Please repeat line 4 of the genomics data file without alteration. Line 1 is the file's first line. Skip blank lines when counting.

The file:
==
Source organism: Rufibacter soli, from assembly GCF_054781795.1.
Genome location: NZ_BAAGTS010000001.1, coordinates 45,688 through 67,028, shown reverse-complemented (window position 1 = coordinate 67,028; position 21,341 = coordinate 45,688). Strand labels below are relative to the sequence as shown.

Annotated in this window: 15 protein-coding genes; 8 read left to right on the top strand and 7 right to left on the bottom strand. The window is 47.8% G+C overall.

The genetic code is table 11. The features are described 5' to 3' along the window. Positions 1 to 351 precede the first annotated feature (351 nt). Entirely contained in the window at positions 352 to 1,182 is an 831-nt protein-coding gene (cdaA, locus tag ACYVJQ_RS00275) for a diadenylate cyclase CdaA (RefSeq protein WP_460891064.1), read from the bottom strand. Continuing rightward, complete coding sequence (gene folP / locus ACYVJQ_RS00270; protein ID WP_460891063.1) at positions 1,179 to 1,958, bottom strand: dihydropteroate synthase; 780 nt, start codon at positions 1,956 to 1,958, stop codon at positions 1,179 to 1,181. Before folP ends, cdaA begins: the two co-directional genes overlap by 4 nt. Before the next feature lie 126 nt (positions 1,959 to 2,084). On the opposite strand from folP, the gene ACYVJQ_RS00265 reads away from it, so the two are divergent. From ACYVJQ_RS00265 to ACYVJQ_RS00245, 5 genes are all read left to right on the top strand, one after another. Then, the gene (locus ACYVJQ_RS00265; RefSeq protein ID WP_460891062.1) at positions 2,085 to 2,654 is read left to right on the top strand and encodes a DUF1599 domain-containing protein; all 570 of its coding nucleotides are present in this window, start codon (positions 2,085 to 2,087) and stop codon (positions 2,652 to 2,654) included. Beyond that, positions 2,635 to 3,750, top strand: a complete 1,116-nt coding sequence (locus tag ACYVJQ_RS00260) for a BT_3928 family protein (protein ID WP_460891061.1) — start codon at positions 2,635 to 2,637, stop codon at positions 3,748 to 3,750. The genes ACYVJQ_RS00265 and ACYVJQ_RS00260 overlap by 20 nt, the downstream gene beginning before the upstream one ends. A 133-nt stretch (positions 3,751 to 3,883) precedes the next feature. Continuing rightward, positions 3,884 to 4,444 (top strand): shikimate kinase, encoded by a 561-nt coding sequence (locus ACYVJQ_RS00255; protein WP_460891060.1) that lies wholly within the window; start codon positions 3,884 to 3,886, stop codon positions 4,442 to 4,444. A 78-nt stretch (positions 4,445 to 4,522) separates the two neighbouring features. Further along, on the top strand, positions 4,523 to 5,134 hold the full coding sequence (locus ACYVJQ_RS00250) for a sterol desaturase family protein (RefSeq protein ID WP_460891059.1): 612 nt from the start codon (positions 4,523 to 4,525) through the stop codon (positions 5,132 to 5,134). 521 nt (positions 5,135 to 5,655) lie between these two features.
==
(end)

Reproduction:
The genetic code is table 11. The features are described 5' to 3' along the window. Positions 1 to 351 precede the first annotated feature (351 nt). Entirely contained in the window at positions 352 to 1,182 is an 831-nt protein-coding gene (cdaA, locus tag ACYVJQ_RS00275) for a diadenylate cyclase CdaA (RefSeq protein WP_460891064.1), read from the bottom strand. Continuing rightward, complete coding sequence (gene folP / locus ACYVJQ_RS00270; protein ID WP_460891063.1) at positions 1,179 to 1,958, bottom strand: dihydropteroate synthase; 780 nt, start codon at positions 1,956 to 1,958, stop codon at positions 1,179 to 1,181. Before folP ends, cdaA begins: the two co-directional genes overlap by 4 nt. Before the next feature lie 126 nt (positions 1,959 to 2,084). On the opposite strand from folP, the gene ACYVJQ_RS00265 reads away from it, so the two are divergent. From ACYVJQ_RS00265 to ACYVJQ_RS00245, 5 genes are all read left to right on the top strand, one after another. Then, the gene (locus ACYVJQ_RS00265; RefSeq protein ID WP_460891062.1) at positions 2,085 to 2,654 is read left to right on the top strand and encodes a DUF1599 domain-containing protein; all 570 of its coding nucleotides are present in this window, start codon (positions 2,085 to 2,087) and stop codon (positions 2,652 to 2,654) included. Beyond that, positions 2,635 to 3,750, top strand: a complete 1,116-nt coding sequence (locus tag ACYVJQ_RS00260) for a BT_3928 family protein (protein ID WP_460891061.1) — start codon at positions 2,635 to 2,637, stop codon at positions 3,748 to 3,750. The genes ACYVJQ_RS00265 and ACYVJQ_RS00260 overlap by 20 nt, the downstream gene beginning before the upstream one ends. A 133-nt stretch (positions 3,751 to 3,883) precedes the next feature. Continuing rightward, positions 3,884 to 4,444 (top strand): shikimate kinase, encoded by a 561-nt coding sequence (locus ACYVJQ_RS00255; protein WP_460891060.1) that lies wholly within the window; start codon positions 3,884 to 3,886, stop codon positions 4,442 to 4,444. A 78-nt stretch (positions 4,445 to 4,522) separates the two neighbouring features. Further along, on the top strand, positions 4,523 to 5,134 hold the full coding sequence (locus ACYVJQ_RS00250) for a sterol desaturase family protein (RefSeq protein ID WP_460891059.1): 612 nt from the start codon (positions 4,523 to 4,525) through the stop codon (positions 5,132 to 5,134). 521 nt (positions 5,135 to 5,655) lie between these two features.